Quilting with Sashiko Thread and trying out other new things.

At QuiltCon, I picked up a few new things to try. Whether it was the options as they were presented or my mood, there was clearly a theme to what I bought. I grabbed up many different Sashiko threads to use in my hand quilting.

sashiko thread

To back up a smidge, Riane Elise planted the quilting-with-Sashiko-thread seed after recently reading her book. Her quilting is stunning, and I love how much the contrasting stitches add to a project. To start, I grabbed up some of her recommendations; this sashiko thread, Tulip needles and Bohin marking tools. (I am a sucker for trying new marking tools. It is always a challenge to find a good one!)

After doing some quilting, I’m happy to share a report on the experience.

Threads: Yes! Sashiko threads are glorious to quilt with. They come in an endless array of enticing shades that are a flat color instead of something more glossy like perle cotton. My spool of lemon yellow was first to go, and I immediately ordered more. (That is color #12 if you’re wondering.)

Needles: I have to admit, the Tulip Sashiko needles were a bust for me. I like the length and how they glide through the layers so easily, but the heads break off consistently for me. I’ve done a fair share of big stitch quilting with other needles, and I’ve never had this problem. I’ve since ordered more brands to try, and I’m eager to see how they do!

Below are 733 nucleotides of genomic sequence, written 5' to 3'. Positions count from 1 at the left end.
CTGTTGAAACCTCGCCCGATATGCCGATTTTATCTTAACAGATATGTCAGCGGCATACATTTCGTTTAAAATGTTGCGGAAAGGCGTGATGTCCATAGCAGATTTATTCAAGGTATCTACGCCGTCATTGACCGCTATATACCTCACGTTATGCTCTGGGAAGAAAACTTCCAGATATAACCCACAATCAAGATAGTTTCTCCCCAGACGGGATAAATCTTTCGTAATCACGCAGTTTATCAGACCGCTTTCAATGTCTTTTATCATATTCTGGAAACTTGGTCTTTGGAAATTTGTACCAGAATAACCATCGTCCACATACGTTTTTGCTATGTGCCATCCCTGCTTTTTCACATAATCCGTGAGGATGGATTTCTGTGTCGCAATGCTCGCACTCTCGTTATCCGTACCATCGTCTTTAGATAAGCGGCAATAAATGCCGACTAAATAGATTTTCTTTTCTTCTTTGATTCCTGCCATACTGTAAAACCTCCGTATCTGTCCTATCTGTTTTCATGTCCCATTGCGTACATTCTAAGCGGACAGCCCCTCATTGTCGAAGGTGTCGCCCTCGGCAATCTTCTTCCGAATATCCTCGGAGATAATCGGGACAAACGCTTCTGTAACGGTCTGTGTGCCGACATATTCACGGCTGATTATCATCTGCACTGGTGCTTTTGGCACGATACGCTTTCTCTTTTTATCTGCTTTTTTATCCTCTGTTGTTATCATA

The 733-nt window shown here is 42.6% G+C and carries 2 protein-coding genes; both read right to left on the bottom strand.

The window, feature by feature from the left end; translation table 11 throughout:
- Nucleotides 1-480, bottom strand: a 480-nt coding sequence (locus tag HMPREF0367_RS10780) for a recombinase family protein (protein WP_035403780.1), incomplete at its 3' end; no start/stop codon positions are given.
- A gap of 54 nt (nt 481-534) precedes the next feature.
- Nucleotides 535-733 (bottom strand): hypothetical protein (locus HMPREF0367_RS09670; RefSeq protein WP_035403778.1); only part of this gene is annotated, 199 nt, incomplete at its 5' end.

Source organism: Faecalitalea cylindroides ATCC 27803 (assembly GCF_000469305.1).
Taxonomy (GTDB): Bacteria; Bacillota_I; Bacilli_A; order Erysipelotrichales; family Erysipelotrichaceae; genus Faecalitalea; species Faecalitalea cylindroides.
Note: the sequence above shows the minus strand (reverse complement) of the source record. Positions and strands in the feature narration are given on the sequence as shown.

Thimbles: The Clover Protect And Grip thimble has been my hand-quilting favorite for years. The new thing I tried this time are their Flexible Thimbles that help grip the needle as you move it between the layers. Whereas the Protect And Grip is worn on your middle finger that is pushing the needle along, these grippers can be worn on your index finger and thumb to pull the needle through the fabric. I’ve actually had these sitting around for years, but I hadn’t tried them yet. They are GREAT, and I don’t know why it took me so long to give them a go.

Figuring out the most comfortable size on the Flexible Thimbles wasn’t super obvious to me. Luckily I have all of their sizes (S, M, L), and I swapped in and out of different sizes as I went. After a few hours of stitching, I seem to have it sorted out.

Marking Tool: Bohin Extra-Fine Pencil in chalk and grey leads are surprisingly discrete. I’ll continue experimenting with these. (Always test before using on your own project. No marking tool is perfect.)

Not new, but in use and much enjoyed: Sew Fine Thread Gloss, Kai scissors, Essex Yarn Dyed Linen (pre-washed, very dreamy), Quilters Dream Blend batting and Collection CF backing.

Here are some places to find Sashiko threads, needles and supplies.

Riane Elise (her book describes how to work from a skein of thread too!)

Superbuzzy

Snuggly Monkey

Bunny’s Designs

Red Thread Studio

Brooklyn Haberdashery

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Hunt QAL #10 Check In.

Hunt QAL #9 Check In.

My blocks are sewn together! Yay!

This is an exciting step seeing it all come together. Since I’ve already decided that I want to put this quilt on my bed, I’m planning to add some borders around the edges to make it the right size. I’m thinking I’ll use lighter fabrics, I may or may not scrap-ify them…or I may do something totally different. We’ll see once I actually audition some options.